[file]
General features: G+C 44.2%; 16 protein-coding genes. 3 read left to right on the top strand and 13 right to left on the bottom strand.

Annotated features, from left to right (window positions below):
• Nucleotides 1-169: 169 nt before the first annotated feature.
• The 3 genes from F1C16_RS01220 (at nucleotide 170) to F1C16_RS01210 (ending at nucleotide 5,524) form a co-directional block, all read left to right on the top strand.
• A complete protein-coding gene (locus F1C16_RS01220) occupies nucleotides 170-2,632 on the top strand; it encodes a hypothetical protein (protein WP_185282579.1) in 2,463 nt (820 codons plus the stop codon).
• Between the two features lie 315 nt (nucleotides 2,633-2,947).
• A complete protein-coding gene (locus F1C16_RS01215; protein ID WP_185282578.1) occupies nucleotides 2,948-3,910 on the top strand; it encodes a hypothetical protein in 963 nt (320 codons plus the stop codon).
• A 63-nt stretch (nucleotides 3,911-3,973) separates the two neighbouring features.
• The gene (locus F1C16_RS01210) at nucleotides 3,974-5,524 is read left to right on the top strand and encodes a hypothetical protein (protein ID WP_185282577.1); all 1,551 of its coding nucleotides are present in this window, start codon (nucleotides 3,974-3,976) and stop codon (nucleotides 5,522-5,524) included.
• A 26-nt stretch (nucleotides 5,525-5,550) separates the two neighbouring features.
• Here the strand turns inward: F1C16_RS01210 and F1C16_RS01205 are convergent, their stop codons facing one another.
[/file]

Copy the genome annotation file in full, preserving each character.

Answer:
General features: G+C 44.2%; 16 protein-coding genes. 3 read left to right on the top strand and 13 right to left on the bottom strand.

Annotated features, from left to right (window positions below):
• Nucleotides 1-169: 169 nt before the first annotated feature.
• The 3 genes from F1C16_RS01220 (at nucleotide 170) to F1C16_RS01210 (ending at nucleotide 5,524) form a co-directional block, all read left to right on the top strand.
• A complete protein-coding gene (locus F1C16_RS01220) occupies nucleotides 170-2,632 on the top strand; it encodes a hypothetical protein (protein WP_185282579.1) in 2,463 nt (820 codons plus the stop codon).
• Between the two features lie 315 nt (nucleotides 2,633-2,947).
• A complete protein-coding gene (locus F1C16_RS01215; protein ID WP_185282578.1) occupies nucleotides 2,948-3,910 on the top strand; it encodes a hypothetical protein in 963 nt (320 codons plus the stop codon).
• A 63-nt stretch (nucleotides 3,911-3,973) separates the two neighbouring features.
• The gene (locus F1C16_RS01210) at nucleotides 3,974-5,524 is read left to right on the top strand and encodes a hypothetical protein (protein ID WP_185282577.1); all 1,551 of its coding nucleotides are present in this window, start codon (nucleotides 3,974-3,976) and stop codon (nucleotides 5,522-5,524) included.
• A 26-nt stretch (nucleotides 5,525-5,550) separates the two neighbouring features.
• Here the strand turns inward: F1C16_RS01210 and F1C16_RS01205 are convergent, their stop codons facing one another.